In Fig. 15, n-type InSb is irradiated with 10.6 μm wavelength CO2 laser of high intensity pulse power. Here, the exponential growth rate is a function of time. It is shown that the gradient of the plot is very stiff inline with the short range of temperature as shown in Fig. 11-14.

Image for - Enhanced Transient Hot Electron Concentration in n-Type Indium Antimonide  (InSb) Semi-Conducting Thin Film in Nanosecond Time Regime
Fig. 16: Transient electron concentration-time Ne(t) profile of n-type InSb irradiated with CO2 laser intensity of wavelength λ = 10.6 μm

Following James (1983) one has calculated the exponential growth rate α(s-1) as a function of Te for various thicknesses of the semiconductors irradiated with laser pulse of different wavelengths, for n-types and p-types (Fig. 11-14) and then based on calculations presented here one has obtained Te(t) profile which then gave us the α(s-1) as a function of time for the CO2 laser pulse irradiation with a given intensity and duration of a semi-conducting thin film of given thickness.

The density of transient hot electron-time profile from impact ionization led exponential growth has been theoretically calculated and presented in Fig. 16. The result shows a gradual increase in the concentration with time as the laser source is heating.

In Fig. 16, n-type InSb is irradiated with 10.6 μm wavelength CO2 laser of high intensity pulse power. It is shown that the concentration gradually built up within the time range of zero to about 0.5 nanosecond before a sudden growth sets in. The plot Ne(t) verses time is shown to terminate at maximum. (i.e., Ne(t) = 1020 m–3). This is not so as the concentration will decay back to the initial concentration as time increases.

Finally our theoretical investigation has shown that semi-conducting film offers an ideal medium of observing non-equilibrium between transient electron temperature and the lattice temperatures in the nanosecond laser pulse time regime. For practical application of these findings, what is important is that one needs to have thin film of proper thickness matching the peak power available laser pulse intensity such that Te stays sufficiently hot (say above 3000 K) over a period three to four times the width of the pump laser pulse, so that a suitably delayed probe laser will be able to photo-emit the hot electrons out of the surface (held at high negative potential with the respect to accelerating anode).

CONCLUSIONS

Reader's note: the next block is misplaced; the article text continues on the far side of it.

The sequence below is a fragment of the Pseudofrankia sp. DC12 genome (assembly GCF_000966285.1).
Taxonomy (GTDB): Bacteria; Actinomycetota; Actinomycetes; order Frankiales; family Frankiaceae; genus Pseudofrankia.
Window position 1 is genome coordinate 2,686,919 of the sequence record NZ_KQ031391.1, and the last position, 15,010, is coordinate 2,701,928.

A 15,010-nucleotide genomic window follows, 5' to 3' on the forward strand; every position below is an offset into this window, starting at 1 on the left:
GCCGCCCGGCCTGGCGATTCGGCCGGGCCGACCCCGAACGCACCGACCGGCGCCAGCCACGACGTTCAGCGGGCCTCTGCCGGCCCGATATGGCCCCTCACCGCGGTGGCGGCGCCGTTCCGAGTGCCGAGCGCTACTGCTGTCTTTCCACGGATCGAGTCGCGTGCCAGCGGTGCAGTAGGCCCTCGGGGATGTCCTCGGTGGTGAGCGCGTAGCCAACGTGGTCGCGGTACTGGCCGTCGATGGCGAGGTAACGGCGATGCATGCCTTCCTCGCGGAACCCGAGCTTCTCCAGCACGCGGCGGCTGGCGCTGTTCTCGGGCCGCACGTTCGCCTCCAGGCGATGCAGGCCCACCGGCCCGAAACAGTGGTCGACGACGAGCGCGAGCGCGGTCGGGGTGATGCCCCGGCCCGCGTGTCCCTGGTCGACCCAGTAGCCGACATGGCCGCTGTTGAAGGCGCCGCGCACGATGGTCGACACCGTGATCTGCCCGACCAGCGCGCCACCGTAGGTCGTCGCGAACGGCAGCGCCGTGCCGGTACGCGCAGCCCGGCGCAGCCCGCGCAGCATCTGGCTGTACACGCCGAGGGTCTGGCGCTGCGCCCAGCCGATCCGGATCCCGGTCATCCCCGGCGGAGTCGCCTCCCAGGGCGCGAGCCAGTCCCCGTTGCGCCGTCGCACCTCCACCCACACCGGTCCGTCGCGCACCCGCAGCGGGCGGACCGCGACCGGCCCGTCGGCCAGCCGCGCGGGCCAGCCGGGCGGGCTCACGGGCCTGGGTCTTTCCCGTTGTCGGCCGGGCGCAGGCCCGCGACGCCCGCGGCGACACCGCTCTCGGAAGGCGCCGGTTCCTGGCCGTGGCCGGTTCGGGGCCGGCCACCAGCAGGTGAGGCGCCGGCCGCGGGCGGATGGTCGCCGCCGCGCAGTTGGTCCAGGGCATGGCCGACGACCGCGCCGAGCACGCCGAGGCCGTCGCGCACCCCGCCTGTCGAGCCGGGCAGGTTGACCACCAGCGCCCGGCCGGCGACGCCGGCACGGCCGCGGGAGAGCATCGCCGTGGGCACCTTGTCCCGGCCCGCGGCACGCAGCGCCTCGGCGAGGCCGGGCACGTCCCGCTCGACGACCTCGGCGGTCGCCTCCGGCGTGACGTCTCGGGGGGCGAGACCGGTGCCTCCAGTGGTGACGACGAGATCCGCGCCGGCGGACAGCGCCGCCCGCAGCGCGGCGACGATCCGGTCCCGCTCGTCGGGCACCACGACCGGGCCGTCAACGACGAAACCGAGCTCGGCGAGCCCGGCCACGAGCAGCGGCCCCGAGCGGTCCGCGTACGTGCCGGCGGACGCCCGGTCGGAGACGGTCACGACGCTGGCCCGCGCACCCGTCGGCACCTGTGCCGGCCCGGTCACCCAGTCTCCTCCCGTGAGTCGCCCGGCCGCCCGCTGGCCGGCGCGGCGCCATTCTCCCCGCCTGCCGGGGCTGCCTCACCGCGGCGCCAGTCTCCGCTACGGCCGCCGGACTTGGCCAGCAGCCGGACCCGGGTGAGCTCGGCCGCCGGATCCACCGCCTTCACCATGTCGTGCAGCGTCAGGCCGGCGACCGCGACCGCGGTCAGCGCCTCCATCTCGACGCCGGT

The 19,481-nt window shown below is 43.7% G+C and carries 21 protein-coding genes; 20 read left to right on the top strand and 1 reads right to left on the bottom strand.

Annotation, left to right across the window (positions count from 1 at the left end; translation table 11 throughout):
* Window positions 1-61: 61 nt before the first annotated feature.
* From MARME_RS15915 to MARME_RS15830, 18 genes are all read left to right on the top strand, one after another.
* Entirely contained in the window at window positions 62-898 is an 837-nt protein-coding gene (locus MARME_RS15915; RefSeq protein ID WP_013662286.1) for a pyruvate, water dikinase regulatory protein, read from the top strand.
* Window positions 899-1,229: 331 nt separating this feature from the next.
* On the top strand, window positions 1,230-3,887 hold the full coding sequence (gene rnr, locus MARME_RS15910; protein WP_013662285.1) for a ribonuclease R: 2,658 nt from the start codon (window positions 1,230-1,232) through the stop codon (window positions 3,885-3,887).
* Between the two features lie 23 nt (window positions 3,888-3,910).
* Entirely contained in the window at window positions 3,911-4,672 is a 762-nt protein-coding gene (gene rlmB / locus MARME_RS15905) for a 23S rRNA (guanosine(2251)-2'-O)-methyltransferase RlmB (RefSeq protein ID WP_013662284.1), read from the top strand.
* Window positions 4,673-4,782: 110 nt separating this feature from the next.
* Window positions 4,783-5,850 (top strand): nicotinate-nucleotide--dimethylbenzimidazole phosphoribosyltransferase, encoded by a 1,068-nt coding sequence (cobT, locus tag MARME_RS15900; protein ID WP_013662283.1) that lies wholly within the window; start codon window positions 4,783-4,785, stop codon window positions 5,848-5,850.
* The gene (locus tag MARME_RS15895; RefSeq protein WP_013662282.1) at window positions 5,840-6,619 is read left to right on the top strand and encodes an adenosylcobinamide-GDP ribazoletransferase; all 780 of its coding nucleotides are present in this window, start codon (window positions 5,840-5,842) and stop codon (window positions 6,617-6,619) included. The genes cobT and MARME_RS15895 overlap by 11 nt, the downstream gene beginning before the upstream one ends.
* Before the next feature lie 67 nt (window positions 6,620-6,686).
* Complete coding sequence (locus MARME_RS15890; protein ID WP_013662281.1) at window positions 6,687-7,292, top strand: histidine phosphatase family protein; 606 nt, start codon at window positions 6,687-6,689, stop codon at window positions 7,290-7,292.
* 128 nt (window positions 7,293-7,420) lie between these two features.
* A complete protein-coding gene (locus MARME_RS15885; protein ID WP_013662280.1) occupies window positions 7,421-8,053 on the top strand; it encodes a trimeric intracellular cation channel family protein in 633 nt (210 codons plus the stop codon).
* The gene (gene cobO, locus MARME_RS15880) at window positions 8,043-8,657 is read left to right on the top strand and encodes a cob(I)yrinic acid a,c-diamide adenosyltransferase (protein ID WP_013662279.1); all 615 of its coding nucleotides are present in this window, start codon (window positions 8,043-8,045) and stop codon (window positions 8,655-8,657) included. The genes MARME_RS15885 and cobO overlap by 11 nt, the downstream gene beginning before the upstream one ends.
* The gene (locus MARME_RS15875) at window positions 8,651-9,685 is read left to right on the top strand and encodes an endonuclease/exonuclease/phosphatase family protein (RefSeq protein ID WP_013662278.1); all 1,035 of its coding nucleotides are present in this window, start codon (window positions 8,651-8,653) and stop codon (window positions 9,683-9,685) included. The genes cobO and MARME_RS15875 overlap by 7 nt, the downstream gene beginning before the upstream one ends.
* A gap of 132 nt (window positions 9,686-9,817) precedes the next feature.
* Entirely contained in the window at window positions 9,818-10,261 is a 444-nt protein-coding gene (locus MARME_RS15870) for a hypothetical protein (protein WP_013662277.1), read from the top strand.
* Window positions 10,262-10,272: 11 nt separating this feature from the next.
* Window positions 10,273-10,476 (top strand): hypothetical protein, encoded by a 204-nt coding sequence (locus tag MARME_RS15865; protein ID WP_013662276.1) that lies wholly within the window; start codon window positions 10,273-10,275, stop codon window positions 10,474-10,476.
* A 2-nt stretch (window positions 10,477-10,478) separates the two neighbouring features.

It is shown that non-equilibrium temperature between Te and Tl can be achieved with InSb semi-conducting thin films both for intrinsic and extrinsic material, which could lead to increase carrier concentration from the concentration verses time profile without affecting the material properties. It is also shown that using our theoretical method formulated for calculating the transient hot carrier concentration in intrinsic InSb semiconducting material and extending that in James (1983) both results agreed perfectly well (Fig. 10 and 16) and is strongly noted here that, among the semiconductors tested with this method only InSb shows significant increase in concentration both using intrinsic and extrinsic material. The experimental set up for this research is found in De and Musongong (2007). It is worth mentioning without reservation that this could lead to enhanced photoemission for Free-electron laser applications and other nano physics technology. The calculation of the true enhancement is another subject of discussion as the process is a two-step multi-photon generation in Milonni and Eberly (1988). When we apply the Richardson-Laue-Dushman expression for the thermionic part, we note the effect is very small. However, this method has increased the substrates list to be used for charge carrier concentration for free electron laser applications for high brightness and low emittance. From what has been presented above on the Ne(t) versus time profile for different thicknesses of different semi-conducting materials and the exponential growth rate as function of hot electron temperature and time, one can make an approximate estimate of the enhanced electron-concentration. This is done as follows: The FWHM (full wave at half maximum) of the Te(t) versus time profile is usually around 1 to 4 nanosecond for film thicknesses of 100 A0 to 1.2 micron though, it increases with film thicknesses (for higher film thicknesses, as seen before higher laser power is required to achieve enhanced electron temperature). The exponential growth rate varies on the average from 105 to 1010 as electron temperature increases. Also, we computed the final concentration Ne(t). We noted that the value of the Ne(t)/No (which is the enhancement factor), using t of the order of FWHM is found to vary from 105 to 109. In other words, one can enhance the free electron concentrations in semiconductor conduction band for a time scale of 1 to 4 nanosecond, using our technique of electron pumping from valence band to conduction band with intense CO2 laser pulse. This is expected to significantly enhance the photo-emission by a suitably delayed probe laser with hv >Φ work function. The delay should be such that the probe laser is switched on after the cessation of the pump laser but within the FWHM period (it is to be noted that as per our calculations the electrons remain significantly hot for time scale of FWHM when the pump laser pulse ceases). It is worth to mention that the thin film semi-conducting materials (because of the peculiar properties of the semiconductors) offer a more reliable lasing action rather than the traditional tungsten metal that has been used Fujimoto et al. (1984) and co workers. This promises to be a prodigious amount of work to be done in the area of solid state physics. The discoveries here are merely a humble beginning of an unlimited wealth of scientific knowledge in the field of laser technology.